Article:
NEW YORK — Protesters in President Donald Trump's hometown chanted "shame!" when his name was mentioned and called for his ouster as they marched across the Brooklyn Bridge in sweltering heat on Saturday to denounce his policy of separating families of people caught crossing the border illegally.
There were calls to abolish the Immigration and Customs Enforcement agency and suggestions of hypocrisy among politicians who support Trump's policies and stress family values.
There were celebrity marchers, including comedian Amy Schumer and "Scandal" star Kerry Washington, who said the country was in a "time of immense crisis," and an Episcopal priest who declared Trump's immigration policies were ungodly and un-American.
"It's important for this administration to know that these policies that rip apart families — that treat people as less than human, like they're vermin — are not the way of God," said the Rev. Julie Hoplamazian, the rector of the Church of St. Luke and St. Matthew in Brooklyn. "They are not the law of love."
Padma Lakshmi, the immigrant host of TV's "Top Chef," told protesters that the immigration fight was shaping up to be a defining moment for the country.
"Do we want to be a nation of humanity and compassion, or do we want to be a nation that is unfeeling or unjust?" said Lakshmi, who emigrated to the U.S.
from India as a child. "This is not the future I want for my children, those children, or anyone's children. That is why we're here."
Crowds gathered at a Manhattan park before heading across the bridge to Cadman Plaza in Brooklyn, near the federal courthouse, in 90-degree heat.
The crowd provided a refrain of "shame" as an organizer ran down a list of people marchers are blaming for the family separations. Among their targets: Trump, Attorney General Jeff Sessions, Customs and Border Protection and ICE.
One protester's tongue-in-cheek sign argued that the "only acceptable ICE in law enforcement" was "Law and Order: SVU" star Ice-T.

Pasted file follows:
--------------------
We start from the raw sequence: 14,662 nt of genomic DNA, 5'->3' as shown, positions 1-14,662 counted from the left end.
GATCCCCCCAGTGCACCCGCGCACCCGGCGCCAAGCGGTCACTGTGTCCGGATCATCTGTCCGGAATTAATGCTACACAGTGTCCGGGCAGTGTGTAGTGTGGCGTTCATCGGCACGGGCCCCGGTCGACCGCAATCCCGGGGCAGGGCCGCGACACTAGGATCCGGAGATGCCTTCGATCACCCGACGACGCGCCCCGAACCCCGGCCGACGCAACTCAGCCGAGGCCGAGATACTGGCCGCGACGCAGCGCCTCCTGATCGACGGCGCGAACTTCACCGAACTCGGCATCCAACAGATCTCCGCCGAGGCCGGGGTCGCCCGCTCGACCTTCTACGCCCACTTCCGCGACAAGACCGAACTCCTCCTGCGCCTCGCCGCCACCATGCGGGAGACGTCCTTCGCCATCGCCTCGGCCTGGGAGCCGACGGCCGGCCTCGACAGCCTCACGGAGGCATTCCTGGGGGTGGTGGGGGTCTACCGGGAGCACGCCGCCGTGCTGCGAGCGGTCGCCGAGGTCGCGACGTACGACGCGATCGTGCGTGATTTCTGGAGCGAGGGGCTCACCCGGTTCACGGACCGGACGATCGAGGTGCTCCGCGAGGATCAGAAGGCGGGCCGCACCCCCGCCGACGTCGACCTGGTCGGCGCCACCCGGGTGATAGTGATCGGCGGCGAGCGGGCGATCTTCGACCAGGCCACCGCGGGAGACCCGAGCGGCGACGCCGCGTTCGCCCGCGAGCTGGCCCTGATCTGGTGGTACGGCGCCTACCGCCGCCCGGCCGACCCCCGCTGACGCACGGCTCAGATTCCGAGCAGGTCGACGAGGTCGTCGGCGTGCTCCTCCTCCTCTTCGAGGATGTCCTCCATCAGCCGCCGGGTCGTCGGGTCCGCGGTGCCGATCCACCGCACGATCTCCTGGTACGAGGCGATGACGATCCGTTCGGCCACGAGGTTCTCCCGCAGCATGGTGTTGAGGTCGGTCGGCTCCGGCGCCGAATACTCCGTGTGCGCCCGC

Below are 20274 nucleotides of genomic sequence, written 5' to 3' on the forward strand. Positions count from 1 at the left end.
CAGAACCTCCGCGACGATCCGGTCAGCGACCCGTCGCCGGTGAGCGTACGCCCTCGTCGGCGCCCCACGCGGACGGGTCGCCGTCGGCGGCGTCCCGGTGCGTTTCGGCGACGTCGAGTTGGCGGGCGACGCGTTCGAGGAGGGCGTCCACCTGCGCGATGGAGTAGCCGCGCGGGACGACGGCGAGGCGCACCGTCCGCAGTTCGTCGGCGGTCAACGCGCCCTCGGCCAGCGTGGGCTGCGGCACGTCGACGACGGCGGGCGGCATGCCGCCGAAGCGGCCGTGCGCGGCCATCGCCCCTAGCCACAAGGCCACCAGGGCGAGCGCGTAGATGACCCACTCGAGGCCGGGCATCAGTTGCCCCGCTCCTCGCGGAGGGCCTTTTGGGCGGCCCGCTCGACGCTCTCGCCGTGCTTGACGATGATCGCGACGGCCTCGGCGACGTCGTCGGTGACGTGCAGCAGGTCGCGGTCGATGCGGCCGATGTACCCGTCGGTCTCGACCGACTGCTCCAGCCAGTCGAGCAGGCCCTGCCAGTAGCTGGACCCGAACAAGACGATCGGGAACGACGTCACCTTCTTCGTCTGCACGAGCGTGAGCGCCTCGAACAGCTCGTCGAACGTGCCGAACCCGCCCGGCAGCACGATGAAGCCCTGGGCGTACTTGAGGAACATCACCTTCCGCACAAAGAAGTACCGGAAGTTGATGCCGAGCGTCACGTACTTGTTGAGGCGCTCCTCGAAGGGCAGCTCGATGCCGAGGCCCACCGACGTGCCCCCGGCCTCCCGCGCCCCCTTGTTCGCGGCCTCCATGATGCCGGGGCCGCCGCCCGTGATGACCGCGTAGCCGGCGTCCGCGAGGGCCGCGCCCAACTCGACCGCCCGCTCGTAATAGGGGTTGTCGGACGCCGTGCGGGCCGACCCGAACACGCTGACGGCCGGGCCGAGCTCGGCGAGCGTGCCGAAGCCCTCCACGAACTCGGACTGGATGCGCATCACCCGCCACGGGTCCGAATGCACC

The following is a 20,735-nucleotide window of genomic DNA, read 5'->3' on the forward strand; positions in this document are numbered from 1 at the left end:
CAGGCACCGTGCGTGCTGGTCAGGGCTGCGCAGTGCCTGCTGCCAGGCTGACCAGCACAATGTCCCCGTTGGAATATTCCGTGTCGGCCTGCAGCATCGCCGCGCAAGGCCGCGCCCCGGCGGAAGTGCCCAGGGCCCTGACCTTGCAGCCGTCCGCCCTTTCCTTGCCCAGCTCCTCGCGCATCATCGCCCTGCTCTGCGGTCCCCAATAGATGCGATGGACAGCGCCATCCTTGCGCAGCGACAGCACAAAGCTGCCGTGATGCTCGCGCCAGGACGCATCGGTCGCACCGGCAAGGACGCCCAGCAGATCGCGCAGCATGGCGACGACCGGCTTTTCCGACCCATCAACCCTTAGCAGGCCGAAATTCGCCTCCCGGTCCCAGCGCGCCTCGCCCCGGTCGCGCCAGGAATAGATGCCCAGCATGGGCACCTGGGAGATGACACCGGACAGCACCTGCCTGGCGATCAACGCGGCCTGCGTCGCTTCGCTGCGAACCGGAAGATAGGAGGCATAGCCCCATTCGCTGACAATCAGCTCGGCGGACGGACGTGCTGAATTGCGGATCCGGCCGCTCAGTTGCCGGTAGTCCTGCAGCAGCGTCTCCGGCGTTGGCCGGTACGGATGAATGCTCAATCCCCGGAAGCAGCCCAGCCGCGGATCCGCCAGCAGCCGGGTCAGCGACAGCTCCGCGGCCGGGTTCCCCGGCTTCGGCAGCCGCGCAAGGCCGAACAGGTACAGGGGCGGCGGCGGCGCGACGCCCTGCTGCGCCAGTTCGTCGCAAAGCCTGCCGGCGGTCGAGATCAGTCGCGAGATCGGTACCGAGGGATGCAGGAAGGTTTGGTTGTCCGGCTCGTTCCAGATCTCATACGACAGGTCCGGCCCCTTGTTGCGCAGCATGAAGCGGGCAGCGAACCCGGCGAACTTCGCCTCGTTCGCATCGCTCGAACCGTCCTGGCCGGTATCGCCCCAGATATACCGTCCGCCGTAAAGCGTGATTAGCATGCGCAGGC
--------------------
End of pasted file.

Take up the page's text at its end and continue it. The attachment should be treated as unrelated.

Karthik Ganapathy of MoveOn, one of the organizers, said 30,000 people marched in New York City. Police said there were no arrests.
Drivers honked horns in support as protesters marched on the pedestrian walkway that's suspended above the Brooklyn Bridge roadway. Some marchers had small children on their shoulders. Others wielded parasols as shields against the blistering sun.
"We're living in a time of such immense crisis that we all have to be speaking out for each other," Washington told The Associated Press. "You can no longer sit in your isolated bubble and say, 'here's the one problem that's impacting me,'" she said. "We are all being attacked daily by this administration."
Washington said Trump's immigration policies were a "travesty" and a "gross violation of human rights" and called for the end of family detention and the swift reunification of children and their parents.
She said Trump's rhetoric on the subject has echoed his attacks on other minority groups. "They're coming after all of us," Washington said. "If we fight for this democracy and our ability to have a voice and protect each other, then we might save each other."
Hoplamazian, 39, said the Bible teaches that it is important "to stand up for those treated unjustly" and that Sessions committed "theological malpractice" when he used a snippet of verse to justify separating families.
"Jesus was a refugee," said Hoplamazian. "The Bible is pretty clear from the beginning to the end that God asked people to stand with the foreigner, with the stranger."